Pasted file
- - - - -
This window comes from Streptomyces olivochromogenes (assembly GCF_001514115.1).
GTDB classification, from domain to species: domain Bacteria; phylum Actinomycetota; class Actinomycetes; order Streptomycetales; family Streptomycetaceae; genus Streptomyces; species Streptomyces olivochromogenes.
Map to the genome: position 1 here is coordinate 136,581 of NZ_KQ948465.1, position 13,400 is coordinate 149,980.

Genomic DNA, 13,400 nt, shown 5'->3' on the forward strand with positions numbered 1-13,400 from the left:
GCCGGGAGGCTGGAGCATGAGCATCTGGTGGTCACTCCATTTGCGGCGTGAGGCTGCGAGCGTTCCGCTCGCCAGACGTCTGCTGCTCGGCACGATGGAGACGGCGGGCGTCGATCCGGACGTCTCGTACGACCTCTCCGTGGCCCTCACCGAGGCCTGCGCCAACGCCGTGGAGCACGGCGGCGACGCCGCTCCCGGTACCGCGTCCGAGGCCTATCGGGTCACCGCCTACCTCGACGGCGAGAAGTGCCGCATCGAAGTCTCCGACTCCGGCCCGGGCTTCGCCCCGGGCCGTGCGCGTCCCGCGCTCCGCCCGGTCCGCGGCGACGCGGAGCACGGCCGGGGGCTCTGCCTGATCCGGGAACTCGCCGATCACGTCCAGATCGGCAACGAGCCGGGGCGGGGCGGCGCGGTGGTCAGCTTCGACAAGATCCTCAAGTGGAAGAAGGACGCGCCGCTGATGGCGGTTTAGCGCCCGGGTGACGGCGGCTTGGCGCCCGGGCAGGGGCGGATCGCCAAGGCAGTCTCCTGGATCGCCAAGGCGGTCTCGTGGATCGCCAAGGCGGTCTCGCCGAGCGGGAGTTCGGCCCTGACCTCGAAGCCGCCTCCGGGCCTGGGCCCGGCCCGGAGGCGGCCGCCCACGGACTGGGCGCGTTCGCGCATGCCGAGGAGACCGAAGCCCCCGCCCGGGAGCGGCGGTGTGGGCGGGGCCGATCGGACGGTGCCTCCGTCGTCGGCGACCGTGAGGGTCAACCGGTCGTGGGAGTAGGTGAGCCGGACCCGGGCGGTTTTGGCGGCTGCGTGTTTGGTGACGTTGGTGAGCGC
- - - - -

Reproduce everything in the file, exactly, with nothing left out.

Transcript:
This window comes from Streptomyces olivochromogenes (assembly GCF_001514115.1).
GTDB classification, from domain to species: domain Bacteria; phylum Actinomycetota; class Actinomycetes; order Streptomycetales; family Streptomycetaceae; genus Streptomyces; species Streptomyces olivochromogenes.
Map to the genome: position 1 here is coordinate 136,581 of NZ_KQ948465.1, position 13,400 is coordinate 149,980.

Genomic DNA, 13,400 nt, shown 5'->3' on the forward strand with positions numbered 1-13,400 from the left:
GCCGGGAGGCTGGAGCATGAGCATCTGGTGGTCACTCCATTTGCGGCGTGAGGCTGCGAGCGTTCCGCTCGCCAGACGTCTGCTGCTCGGCACGATGGAGACGGCGGGCGTCGATCCGGACGTCTCGTACGACCTCTCCGTGGCCCTCACCGAGGCCTGCGCCAACGCCGTGGAGCACGGCGGCGACGCCGCTCCCGGTACCGCGTCCGAGGCCTATCGGGTCACCGCCTACCTCGACGGCGAGAAGTGCCGCATCGAAGTCTCCGACTCCGGCCCGGGCTTCGCCCCGGGCCGTGCGCGTCCCGCGCTCCGCCCGGTCCGCGGCGACGCGGAGCACGGCCGGGGGCTCTGCCTGATCCGGGAACTCGCCGATCACGTCCAGATCGGCAACGAGCCGGGGCGGGGCGGCGCGGTGGTCAGCTTCGACAAGATCCTCAAGTGGAAGAAGGACGCGCCGCTGATGGCGGTTTAGCGCCCGGGTGACGGCGGCTTGGCGCCCGGGCAGGGGCGGATCGCCAAGGCAGTCTCCTGGATCGCCAAGGCGGTCTCGTGGATCGCCAAGGCGGTCTCGCCGAGCGGGAGTTCGGCCCTGACCTCGAAGCCGCCTCCGGGCCTGGGCCCGGCCCGGAGGCGGCCGCCCACGGACTGGGCGCGTTCGCGCATGCCGAGGAGACCGAAGCCCCCGCCCGGGAGCGGCGGTGTGGGCGGGGCCGATCGGACGGTGCCTCCGTCGTCGGCGACCGTGAGGGTCAACCGGTCGTGGGAGTAGGTGAGCCGGACCCGGGCGGTTTTGGCGGCTGCGTGTTTGGTGACGTTGGTGAGCGC